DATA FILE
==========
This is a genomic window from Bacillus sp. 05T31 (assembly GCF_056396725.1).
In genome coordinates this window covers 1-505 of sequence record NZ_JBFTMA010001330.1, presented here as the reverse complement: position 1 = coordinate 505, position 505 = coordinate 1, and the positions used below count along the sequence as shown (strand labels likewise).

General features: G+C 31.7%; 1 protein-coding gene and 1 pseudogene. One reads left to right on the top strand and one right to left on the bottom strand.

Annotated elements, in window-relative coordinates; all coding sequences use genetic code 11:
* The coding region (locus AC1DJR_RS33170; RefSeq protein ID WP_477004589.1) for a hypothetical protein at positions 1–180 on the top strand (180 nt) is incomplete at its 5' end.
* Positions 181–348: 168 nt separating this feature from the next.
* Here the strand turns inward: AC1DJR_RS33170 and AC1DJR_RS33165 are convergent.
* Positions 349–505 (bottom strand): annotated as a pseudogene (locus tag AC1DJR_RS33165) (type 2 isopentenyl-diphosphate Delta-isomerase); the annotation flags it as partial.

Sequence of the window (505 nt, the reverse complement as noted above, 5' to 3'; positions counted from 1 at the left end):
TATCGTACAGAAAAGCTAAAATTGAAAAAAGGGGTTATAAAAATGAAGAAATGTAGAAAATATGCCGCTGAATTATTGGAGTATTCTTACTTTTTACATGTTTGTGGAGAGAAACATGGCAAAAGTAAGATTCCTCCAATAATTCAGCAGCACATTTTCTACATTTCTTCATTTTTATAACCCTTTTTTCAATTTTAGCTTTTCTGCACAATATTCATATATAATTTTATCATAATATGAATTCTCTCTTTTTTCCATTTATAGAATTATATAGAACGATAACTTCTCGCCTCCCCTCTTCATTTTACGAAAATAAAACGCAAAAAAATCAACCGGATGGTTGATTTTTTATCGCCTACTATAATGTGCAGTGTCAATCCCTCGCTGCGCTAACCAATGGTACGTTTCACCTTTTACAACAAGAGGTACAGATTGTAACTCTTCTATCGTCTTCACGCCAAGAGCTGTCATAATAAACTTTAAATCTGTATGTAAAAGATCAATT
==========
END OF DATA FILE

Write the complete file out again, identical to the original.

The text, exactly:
This is a genomic window from Bacillus sp. 05T31 (assembly GCF_056396725.1).
In genome coordinates this window covers 1-505 of sequence record NZ_JBFTMA010001330.1, presented here as the reverse complement: position 1 = coordinate 505, position 505 = coordinate 1, and the positions used below count along the sequence as shown (strand labels likewise).

General features: G+C 31.7%; 1 protein-coding gene and 1 pseudogene. One reads left to right on the top strand and one right to left on the bottom strand.

Annotated elements, in window-relative coordinates; all coding sequences use genetic code 11:
* The coding region (locus AC1DJR_RS33170; RefSeq protein ID WP_477004589.1) for a hypothetical protein at positions 1–180 on the top strand (180 nt) is incomplete at its 5' end.
* Positions 181–348: 168 nt separating this feature from the next.
* Here the strand turns inward: AC1DJR_RS33170 and AC1DJR_RS33165 are convergent.
* Positions 349–505 (bottom strand): annotated as a pseudogene (locus tag AC1DJR_RS33165) (type 2 isopentenyl-diphosphate Delta-isomerase); the annotation flags it as partial.

Sequence of the window (505 nt, the reverse complement as noted above, 5' to 3'; positions counted from 1 at the left end):
TATCGTACAGAAAAGCTAAAATTGAAAAAAGGGGTTATAAAAATGAAGAAATGTAGAAAATATGCCGCTGAATTATTGGAGTATTCTTACTTTTTACATGTTTGTGGAGAGAAACATGGCAAAAGTAAGATTCCTCCAATAATTCAGCAGCACATTTTCTACATTTCTTCATTTTTATAACCCTTTTTTCAATTTTAGCTTTTCTGCACAATATTCATATATAATTTTATCATAATATGAATTCTCTCTTTTTTCCATTTATAGAATTATATAGAACGATAACTTCTCGCCTCCCCTCTTCATTTTACGAAAATAAAACGCAAAAAAATCAACCGGATGGTTGATTTTTTATCGCCTACTATAATGTGCAGTGTCAATCCCTCGCTGCGCTAACCAATGGTACGTTTCACCTTTTACAACAAGAGGTACAGATTGTAACTCTTCTATCGTCTTCACGCCAAGAGCTGTCATAATAAACTTTAAATCTGTATGTAAAAGATCAATT